Aussie model and model-turned-biologist Dr Amanda Taylor-Walsh has given birth to her first baby with an organic-dyesing gene, ABC News has learned.
The baby girl was born on Monday and was christened “A” by her father.
It is the culmination of more than a decade of research and development, with the family sharing their first photo with the world on social media.
“I love the babies and I want to share them with the rest of the world,” Dr Taylor-walsh said.
“We love the process of developing a child and when you get to know them you really feel like you’re helping them in some way.”
This is an incredibly exciting time for the family, we are excited to be able to share our family with the entire world.
“Dr Taylor-walks the streets of Brisbane with her son and daughter-in-law.”
When you grow up you grow out of your own environment, you learn to live in your environment, it’s very important to us to help people be healthy,” she said.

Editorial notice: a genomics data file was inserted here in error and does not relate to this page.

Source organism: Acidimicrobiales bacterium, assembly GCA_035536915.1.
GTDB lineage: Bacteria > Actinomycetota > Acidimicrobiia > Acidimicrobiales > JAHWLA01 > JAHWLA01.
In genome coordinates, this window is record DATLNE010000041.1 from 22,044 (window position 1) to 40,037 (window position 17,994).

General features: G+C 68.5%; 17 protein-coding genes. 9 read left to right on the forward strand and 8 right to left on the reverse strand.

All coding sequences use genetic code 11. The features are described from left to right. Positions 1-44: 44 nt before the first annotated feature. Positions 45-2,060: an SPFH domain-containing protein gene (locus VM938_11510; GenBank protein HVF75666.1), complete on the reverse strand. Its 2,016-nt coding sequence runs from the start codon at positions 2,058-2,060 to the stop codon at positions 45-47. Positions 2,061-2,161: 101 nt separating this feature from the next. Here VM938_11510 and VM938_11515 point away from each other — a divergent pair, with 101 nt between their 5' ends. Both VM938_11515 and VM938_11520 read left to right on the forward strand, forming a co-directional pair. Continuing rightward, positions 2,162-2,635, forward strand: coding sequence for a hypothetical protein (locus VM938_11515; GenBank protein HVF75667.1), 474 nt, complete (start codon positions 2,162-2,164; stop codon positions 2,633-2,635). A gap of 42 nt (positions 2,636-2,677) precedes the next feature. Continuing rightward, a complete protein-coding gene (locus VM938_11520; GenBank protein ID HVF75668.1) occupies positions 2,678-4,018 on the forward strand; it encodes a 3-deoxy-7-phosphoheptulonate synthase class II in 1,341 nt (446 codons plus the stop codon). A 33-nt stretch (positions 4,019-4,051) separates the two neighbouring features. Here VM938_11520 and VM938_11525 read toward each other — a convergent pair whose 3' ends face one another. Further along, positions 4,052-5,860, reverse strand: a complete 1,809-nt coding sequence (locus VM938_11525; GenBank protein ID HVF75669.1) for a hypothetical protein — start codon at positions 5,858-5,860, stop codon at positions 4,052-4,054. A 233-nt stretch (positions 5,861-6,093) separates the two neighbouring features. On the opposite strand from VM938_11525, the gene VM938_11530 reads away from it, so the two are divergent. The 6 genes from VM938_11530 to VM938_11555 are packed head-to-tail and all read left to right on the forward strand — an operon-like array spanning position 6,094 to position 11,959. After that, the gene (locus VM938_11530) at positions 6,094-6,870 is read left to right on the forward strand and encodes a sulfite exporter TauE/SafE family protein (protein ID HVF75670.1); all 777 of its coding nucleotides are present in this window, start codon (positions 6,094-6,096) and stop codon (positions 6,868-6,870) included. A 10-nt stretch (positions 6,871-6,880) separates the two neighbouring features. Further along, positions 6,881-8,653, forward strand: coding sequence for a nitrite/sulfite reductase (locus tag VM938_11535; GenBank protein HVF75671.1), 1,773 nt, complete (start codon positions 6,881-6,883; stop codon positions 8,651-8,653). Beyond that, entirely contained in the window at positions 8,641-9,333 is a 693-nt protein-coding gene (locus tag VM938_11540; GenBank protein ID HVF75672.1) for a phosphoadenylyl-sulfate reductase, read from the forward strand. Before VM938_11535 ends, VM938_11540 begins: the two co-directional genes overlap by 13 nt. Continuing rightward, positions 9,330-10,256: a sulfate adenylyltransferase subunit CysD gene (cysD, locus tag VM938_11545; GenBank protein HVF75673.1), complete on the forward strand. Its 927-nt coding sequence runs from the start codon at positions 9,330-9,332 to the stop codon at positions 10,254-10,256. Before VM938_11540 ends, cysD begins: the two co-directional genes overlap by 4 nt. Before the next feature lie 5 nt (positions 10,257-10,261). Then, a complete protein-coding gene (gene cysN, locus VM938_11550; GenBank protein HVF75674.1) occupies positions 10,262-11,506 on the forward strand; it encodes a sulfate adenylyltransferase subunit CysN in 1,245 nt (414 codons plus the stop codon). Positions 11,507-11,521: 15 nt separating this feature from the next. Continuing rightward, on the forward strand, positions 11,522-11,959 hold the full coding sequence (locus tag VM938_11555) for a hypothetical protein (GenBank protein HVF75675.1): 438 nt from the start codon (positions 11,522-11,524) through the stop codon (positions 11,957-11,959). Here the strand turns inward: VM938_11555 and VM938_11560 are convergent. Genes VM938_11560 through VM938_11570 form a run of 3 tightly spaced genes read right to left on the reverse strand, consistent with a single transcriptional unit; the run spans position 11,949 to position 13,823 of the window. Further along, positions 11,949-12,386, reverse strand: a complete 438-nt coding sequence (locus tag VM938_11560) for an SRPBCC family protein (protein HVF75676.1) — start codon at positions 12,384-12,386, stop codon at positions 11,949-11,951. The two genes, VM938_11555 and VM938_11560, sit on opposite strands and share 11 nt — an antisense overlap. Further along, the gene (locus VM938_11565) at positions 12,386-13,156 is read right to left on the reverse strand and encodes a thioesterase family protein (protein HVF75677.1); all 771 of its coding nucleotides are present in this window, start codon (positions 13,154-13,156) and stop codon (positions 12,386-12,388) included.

Dr Taylor says her work has helped people who were born with genetic disorders and other medical conditions.”
People with Down syndrome are a bit of a rarity and I think that is because they have such a hard time in their lives,” she explained.”
For example, they may have a disease that’s really hard to get over and they might not even know what it is.
“There’s a lot of challenges that they have, but they’re also able to be incredibly smart and I know that makes them incredibly special.”
That’s why it’s really important to me to see that they get a fair chance in life.”‘
You can’t really imagine what it would be like to have a baby without this gene’Dr Taylor said she had a number of patients come to her for advice on their genetic diseases.”
It’s a bit like when you have a child with a rare condition that you can’t imagine what life would be, what your life would look like without it,” she told ABC News.”
But you can imagine what that would be for them, how they’d be able, what they would be able look like, how their hair would look, their skin and their face and their body.
“Dr Dr Taylor’s work is supported by the Medical Research Council (MRC), Queensland Health and the University of Queensland.